Stephen Lewis Foundation
Support group for women with HIV/AIDS.
In many parts of the world it takes strength, willingness and openness to disclose one’s health status. It is especially difficult in cultures and societies where HIV and AIDS are considered taboo.
In 2005, two HIV-positive women walked into CPAR’s office in Tanzania and asked for information on HIV treatment options and about coping with the disease. Due to the significant amount of stigma surrounding HIV across Tanzania, CPAR staff was impressed by the openness and forthcoming nature of these women. CPAR sensed an opportunity and, along with the generous support of the Stephen Lewis Foundation, UMATU (Upendo na Matumaini, meaning love and hope) was formed.
CPAR opened its office to these two women and they formed a support group that met weekly to participate in information sessions led by CPAR staff. These sessions covered a variety of topics, including proper nutrition, anti-retroviral therapy, the risks and treatment of opportunistic infections, sexual and reproductive rights, human rights and gender. Emboldened by their improved understanding of HIV and motivated to make a difference in their community, the members of UMATU decided to go public with their positive status during World AIDS week in December 2006.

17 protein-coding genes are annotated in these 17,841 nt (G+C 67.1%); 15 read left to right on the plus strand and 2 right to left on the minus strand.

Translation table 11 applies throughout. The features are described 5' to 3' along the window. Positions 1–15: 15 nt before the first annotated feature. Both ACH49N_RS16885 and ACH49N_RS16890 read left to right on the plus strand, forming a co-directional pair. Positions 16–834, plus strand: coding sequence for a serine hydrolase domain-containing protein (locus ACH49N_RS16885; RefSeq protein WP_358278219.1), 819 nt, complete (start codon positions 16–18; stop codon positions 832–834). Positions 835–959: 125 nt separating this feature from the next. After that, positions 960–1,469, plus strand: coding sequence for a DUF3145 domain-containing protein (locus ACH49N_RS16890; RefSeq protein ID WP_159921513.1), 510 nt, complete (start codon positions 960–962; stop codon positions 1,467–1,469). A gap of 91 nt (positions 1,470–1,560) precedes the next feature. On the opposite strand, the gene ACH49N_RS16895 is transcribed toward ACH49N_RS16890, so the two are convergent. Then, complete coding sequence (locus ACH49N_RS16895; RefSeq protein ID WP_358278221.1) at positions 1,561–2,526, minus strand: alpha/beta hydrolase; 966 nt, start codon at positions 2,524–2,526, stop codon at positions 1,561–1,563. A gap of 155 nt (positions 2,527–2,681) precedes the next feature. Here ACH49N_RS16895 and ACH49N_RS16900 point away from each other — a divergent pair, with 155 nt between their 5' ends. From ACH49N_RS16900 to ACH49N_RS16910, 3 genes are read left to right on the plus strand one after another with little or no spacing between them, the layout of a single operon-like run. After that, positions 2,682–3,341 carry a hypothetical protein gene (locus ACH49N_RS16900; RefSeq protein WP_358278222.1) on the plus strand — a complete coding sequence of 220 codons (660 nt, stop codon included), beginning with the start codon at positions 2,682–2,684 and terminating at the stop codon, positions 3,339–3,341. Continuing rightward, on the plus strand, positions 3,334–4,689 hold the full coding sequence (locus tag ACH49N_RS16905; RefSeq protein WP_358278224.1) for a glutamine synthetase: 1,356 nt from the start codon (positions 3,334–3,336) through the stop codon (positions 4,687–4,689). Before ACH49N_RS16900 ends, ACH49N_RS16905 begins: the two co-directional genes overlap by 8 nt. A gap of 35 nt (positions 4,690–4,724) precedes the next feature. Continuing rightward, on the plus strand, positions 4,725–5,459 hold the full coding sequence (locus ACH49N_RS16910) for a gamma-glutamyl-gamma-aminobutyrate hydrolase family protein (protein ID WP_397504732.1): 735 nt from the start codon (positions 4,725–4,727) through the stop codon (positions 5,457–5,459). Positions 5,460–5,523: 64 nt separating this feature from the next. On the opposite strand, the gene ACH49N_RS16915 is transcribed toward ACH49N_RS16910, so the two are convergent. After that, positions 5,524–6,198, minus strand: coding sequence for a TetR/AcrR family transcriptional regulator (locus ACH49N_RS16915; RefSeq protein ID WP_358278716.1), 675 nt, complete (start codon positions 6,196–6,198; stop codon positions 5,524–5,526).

Since then, UMATU’s membership, strength and visibility have grown. With financial support from the Stephen Lewis Foundation over the past six years, UMATU has evolved from a support group for HIV-positive women into an advocacy group that provides community education and counselling on how to live positively with HIV and prevent its spread.
UMATU has inspired the formation of many other groups for people living with HIV, including UMATU B, founded in Tanzania’s Bunda District two years ago. Since its inception ten years ago, UMATU has continued to serve as an agent of change in East African communities affected by HIV.
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